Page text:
Q. Does “embarrassingly parallel” require bandwidth or latency from the storage system?

    A. Depending on the workload characteristics it could require both. Bandwidth is usually the first demand though as data is shipped to the nodes for processing. Obviously the lower the latency the fast though jobs can start and run, but its not critical as there is limited communication between nodes that normally drives the low latency demand.

    Q. Would you suggest to use Object Storage for NFV, i.e Telco applications?

    A. I would for some applications. The problem with NFV is it actually captures a surprising breadth of applications so of which have very limited data storage needs. For example there is little need for storage in a packet switching environment beyond the OS and binaries needed to stand up the VM’s. In this case, object is a very good fit as it can be easily, geographically distributed ensuring the same networking function is delivered in the same manner. Other applications that require access to filtered data (so maybe billing based applications or content distribution) would also be good candidates.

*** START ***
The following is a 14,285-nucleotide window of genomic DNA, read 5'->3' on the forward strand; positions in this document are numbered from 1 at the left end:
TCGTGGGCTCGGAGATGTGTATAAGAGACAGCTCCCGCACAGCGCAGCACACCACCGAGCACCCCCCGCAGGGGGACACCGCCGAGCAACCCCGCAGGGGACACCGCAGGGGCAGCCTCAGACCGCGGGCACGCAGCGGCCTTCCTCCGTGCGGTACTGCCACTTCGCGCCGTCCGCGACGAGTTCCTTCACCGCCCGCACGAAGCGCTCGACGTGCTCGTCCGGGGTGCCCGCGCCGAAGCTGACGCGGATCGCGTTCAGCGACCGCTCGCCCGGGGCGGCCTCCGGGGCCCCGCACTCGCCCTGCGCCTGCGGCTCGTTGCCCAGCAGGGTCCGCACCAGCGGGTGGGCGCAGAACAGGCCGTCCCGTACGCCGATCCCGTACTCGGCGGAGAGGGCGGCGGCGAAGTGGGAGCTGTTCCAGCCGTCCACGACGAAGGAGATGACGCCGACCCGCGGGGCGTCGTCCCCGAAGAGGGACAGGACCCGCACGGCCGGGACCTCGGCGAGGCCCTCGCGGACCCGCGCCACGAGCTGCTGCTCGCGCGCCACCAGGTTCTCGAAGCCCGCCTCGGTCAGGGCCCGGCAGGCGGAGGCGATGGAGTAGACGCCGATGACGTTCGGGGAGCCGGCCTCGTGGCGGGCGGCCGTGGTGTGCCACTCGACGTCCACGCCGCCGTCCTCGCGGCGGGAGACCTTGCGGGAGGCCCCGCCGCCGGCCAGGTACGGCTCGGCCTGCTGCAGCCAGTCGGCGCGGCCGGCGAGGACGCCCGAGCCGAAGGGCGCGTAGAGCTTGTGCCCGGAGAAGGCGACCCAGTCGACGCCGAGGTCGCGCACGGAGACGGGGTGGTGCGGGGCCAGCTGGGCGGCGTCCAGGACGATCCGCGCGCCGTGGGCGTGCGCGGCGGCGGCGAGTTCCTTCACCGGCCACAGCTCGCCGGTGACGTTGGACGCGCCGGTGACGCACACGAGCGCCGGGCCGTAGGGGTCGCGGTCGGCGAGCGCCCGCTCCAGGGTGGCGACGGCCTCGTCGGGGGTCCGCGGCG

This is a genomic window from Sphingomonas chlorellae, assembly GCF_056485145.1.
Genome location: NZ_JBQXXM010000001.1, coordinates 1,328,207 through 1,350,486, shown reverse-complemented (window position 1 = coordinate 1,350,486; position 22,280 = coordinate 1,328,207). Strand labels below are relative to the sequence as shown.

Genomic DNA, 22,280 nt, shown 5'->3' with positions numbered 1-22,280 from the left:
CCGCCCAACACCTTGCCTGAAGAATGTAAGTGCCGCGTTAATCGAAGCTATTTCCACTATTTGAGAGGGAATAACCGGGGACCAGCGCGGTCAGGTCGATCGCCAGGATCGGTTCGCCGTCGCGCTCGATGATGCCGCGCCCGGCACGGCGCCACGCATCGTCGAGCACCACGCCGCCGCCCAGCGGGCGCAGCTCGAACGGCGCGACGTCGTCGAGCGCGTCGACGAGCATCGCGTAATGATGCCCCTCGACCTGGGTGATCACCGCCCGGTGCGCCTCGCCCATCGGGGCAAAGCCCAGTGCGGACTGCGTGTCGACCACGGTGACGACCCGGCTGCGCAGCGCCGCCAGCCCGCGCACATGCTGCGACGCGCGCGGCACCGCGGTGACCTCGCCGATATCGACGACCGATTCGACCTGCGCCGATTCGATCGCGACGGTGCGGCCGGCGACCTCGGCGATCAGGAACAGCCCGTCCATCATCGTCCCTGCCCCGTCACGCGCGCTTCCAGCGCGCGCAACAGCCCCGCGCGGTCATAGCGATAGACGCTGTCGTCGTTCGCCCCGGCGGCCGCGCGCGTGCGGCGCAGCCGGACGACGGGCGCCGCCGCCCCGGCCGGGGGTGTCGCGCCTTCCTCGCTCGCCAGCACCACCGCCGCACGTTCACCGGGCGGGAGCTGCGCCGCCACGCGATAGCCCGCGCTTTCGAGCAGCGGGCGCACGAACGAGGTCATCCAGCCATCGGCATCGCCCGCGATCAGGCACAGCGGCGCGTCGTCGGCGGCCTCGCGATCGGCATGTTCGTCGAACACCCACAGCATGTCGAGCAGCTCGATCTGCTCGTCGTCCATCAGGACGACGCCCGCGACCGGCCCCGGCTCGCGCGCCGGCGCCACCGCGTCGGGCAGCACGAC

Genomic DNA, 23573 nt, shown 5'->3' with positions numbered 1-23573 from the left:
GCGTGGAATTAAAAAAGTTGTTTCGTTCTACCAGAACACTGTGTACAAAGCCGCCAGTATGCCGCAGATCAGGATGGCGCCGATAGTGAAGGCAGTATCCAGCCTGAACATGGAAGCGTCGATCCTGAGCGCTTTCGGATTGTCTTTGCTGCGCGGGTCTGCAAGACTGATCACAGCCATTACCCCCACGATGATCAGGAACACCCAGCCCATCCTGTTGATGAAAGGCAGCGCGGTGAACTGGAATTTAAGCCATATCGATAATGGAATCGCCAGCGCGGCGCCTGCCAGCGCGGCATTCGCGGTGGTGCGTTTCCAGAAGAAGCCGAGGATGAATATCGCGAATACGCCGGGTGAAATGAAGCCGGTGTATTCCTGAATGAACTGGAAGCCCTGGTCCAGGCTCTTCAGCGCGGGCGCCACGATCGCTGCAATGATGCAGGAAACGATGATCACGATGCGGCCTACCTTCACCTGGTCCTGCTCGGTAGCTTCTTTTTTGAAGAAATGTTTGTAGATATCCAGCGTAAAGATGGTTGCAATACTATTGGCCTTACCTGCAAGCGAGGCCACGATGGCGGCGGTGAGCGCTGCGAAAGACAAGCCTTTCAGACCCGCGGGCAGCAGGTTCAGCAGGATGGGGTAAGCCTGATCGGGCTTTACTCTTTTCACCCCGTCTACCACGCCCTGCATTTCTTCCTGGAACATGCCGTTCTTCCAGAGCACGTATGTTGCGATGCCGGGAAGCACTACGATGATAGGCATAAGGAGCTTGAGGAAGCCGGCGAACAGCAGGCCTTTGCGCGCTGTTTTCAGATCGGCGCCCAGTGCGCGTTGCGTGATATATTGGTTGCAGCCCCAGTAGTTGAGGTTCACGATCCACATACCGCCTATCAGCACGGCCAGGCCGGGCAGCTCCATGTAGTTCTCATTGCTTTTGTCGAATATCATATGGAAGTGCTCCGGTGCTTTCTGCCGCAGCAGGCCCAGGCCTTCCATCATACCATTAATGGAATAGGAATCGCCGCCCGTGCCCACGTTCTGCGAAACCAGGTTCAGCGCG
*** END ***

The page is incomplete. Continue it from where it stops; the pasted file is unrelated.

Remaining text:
Q. I missed something in the middle; please clarify, your suggestion is to use ZFS (on Linux) for the local file system on OSTs?

    A. Yes, this was one example and where some work has recently been done in the Lustre community. This affords the OSS’s the capability of scaling the capacity upwards as well as offering the RAID-like protection and self-healing that comes with ZFS. Other filesystems can offer those some things so I am not suggesting it is the only choice.

    Q. Why would someone want/need scale-up, when they can scale-out?